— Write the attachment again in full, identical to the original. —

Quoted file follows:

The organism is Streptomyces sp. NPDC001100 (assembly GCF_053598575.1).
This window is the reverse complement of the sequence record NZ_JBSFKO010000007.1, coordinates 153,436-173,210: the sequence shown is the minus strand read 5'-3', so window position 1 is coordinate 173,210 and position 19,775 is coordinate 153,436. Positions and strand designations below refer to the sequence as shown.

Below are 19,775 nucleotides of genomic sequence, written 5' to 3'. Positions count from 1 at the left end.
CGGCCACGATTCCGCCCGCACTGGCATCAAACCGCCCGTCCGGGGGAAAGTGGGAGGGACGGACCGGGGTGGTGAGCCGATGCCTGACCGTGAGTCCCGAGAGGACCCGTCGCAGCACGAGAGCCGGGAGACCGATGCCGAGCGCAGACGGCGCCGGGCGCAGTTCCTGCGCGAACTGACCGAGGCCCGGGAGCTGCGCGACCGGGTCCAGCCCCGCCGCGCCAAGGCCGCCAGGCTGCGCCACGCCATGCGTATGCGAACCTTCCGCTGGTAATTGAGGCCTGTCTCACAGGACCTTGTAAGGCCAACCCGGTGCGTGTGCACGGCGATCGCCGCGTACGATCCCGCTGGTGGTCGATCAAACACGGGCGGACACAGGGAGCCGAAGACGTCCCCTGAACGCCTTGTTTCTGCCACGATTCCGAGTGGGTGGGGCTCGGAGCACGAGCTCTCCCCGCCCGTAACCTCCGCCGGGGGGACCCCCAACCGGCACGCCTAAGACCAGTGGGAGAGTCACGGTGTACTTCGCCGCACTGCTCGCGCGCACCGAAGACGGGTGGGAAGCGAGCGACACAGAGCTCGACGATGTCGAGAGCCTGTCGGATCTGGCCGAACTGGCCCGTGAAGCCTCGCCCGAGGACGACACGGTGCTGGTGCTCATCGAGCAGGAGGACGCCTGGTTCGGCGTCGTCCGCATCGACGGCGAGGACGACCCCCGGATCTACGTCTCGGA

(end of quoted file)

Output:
The organism is Streptomyces sp. NPDC001100 (assembly GCF_053598575.1).
This window is the reverse complement of the sequence record NZ_JBSFKO010000007.1, coordinates 153,436-173,210: the sequence shown is the minus strand read 5'-3', so window position 1 is coordinate 173,210 and position 19,775 is coordinate 153,436. Positions and strand designations below refer to the sequence as shown.

Below are 19,775 nucleotides of genomic sequence, written 5' to 3'. Positions count from 1 at the left end.
CGGCCACGATTCCGCCCGCACTGGCATCAAACCGCCCGTCCGGGGGAAAGTGGGAGGGACGGACCGGGGTGGTGAGCCGATGCCTGACCGTGAGTCCCGAGAGGACCCGTCGCAGCACGAGAGCCGGGAGACCGATGCCGAGCGCAGACGGCGCCGGGCGCAGTTCCTGCGCGAACTGACCGAGGCCCGGGAGCTGCGCGACCGGGTCCAGCCCCGCCGCGCCAAGGCCGCCAGGCTGCGCCACGCCATGCGTATGCGAACCTTCCGCTGGTAATTGAGGCCTGTCTCACAGGACCTTGTAAGGCCAACCCGGTGCGTGTGCACGGCGATCGCCGCGTACGATCCCGCTGGTGGTCGATCAAACACGGGCGGACACAGGGAGCCGAAGACGTCCCCTGAACGCCTTGTTTCTGCCACGATTCCGAGTGGGTGGGGCTCGGAGCACGAGCTCTCCCCGCCCGTAACCTCCGCCGGGGGGACCCCCAACCGGCACGCCTAAGACCAGTGGGAGAGTCACGGTGTACTTCGCCGCACTGCTCGCGCGCACCGAAGACGGGTGGGAAGCGAGCGACACAGAGCTCGACGATGTCGAGAGCCTGTCGGATCTGGCCGAACTGGCCCGTGAAGCCTCGCCCGAGGACGACACGGTGCTGGTGCTCATCGAGCAGGAGGACGCCTGGTTCGGCGTCGTCCGCATCGACGGCGAGGACGACCCCCGGATCTACGTCTCGGA